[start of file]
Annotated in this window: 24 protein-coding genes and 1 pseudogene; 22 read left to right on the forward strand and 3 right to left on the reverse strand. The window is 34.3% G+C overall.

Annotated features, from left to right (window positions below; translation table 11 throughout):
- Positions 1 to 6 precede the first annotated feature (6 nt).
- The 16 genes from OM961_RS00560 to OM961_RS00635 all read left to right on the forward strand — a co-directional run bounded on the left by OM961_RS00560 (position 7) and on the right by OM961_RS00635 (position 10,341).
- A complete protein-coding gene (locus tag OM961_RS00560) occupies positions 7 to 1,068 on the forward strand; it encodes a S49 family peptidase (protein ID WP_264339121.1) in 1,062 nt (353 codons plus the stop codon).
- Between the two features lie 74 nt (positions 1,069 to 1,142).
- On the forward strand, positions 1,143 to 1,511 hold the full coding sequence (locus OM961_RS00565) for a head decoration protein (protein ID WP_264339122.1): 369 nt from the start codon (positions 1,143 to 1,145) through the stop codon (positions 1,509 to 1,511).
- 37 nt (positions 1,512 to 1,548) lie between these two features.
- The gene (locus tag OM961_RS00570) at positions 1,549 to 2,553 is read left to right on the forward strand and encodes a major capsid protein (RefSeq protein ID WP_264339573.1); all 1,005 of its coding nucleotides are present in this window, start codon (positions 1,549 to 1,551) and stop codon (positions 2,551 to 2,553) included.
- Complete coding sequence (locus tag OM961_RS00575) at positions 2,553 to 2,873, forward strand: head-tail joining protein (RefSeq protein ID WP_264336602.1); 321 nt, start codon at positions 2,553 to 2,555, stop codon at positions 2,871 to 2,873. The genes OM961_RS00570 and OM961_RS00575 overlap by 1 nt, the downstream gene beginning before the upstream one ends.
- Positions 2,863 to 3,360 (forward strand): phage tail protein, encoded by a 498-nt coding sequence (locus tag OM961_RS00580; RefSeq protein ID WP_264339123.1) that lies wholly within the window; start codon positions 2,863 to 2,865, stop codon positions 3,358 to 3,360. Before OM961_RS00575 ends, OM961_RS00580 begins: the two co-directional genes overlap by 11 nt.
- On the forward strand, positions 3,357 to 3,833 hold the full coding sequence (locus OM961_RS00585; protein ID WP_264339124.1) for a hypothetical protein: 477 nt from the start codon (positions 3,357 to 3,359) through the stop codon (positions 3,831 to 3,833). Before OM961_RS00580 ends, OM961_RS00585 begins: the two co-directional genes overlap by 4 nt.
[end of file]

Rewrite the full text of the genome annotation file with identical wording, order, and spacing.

Annotated in this window: 24 protein-coding genes and 1 pseudogene; 22 read left to right on the forward strand and 3 right to left on the reverse strand. The window is 34.3% G+C overall.

Annotated features, from left to right (window positions below; translation table 11 throughout):
- Positions 1 to 6 precede the first annotated feature (6 nt).
- The 16 genes from OM961_RS00560 to OM961_RS00635 all read left to right on the forward strand — a co-directional run bounded on the left by OM961_RS00560 (position 7) and on the right by OM961_RS00635 (position 10,341).
- A complete protein-coding gene (locus tag OM961_RS00560) occupies positions 7 to 1,068 on the forward strand; it encodes a S49 family peptidase (protein ID WP_264339121.1) in 1,062 nt (353 codons plus the stop codon).
- Between the two features lie 74 nt (positions 1,069 to 1,142).
- On the forward strand, positions 1,143 to 1,511 hold the full coding sequence (locus OM961_RS00565) for a head decoration protein (protein ID WP_264339122.1): 369 nt from the start codon (positions 1,143 to 1,145) through the stop codon (positions 1,509 to 1,511).
- 37 nt (positions 1,512 to 1,548) lie between these two features.
- The gene (locus tag OM961_RS00570) at positions 1,549 to 2,553 is read left to right on the forward strand and encodes a major capsid protein (RefSeq protein ID WP_264339573.1); all 1,005 of its coding nucleotides are present in this window, start codon (positions 1,549 to 1,551) and stop codon (positions 2,551 to 2,553) included.
- Complete coding sequence (locus tag OM961_RS00575) at positions 2,553 to 2,873, forward strand: head-tail joining protein (RefSeq protein ID WP_264336602.1); 321 nt, start codon at positions 2,553 to 2,555, stop codon at positions 2,871 to 2,873. The genes OM961_RS00570 and OM961_RS00575 overlap by 1 nt, the downstream gene beginning before the upstream one ends.
- Positions 2,863 to 3,360 (forward strand): phage tail protein, encoded by a 498-nt coding sequence (locus tag OM961_RS00580; RefSeq protein ID WP_264339123.1) that lies wholly within the window; start codon positions 2,863 to 2,865, stop codon positions 3,358 to 3,360. Before OM961_RS00575 ends, OM961_RS00580 begins: the two co-directional genes overlap by 11 nt.
- On the forward strand, positions 3,357 to 3,833 hold the full coding sequence (locus OM961_RS00585; protein ID WP_264339124.1) for a hypothetical protein: 477 nt from the start codon (positions 3,357 to 3,359) through the stop codon (positions 3,831 to 3,833). Before OM961_RS00580 ends, OM961_RS00585 begins: the two co-directional genes overlap by 4 nt.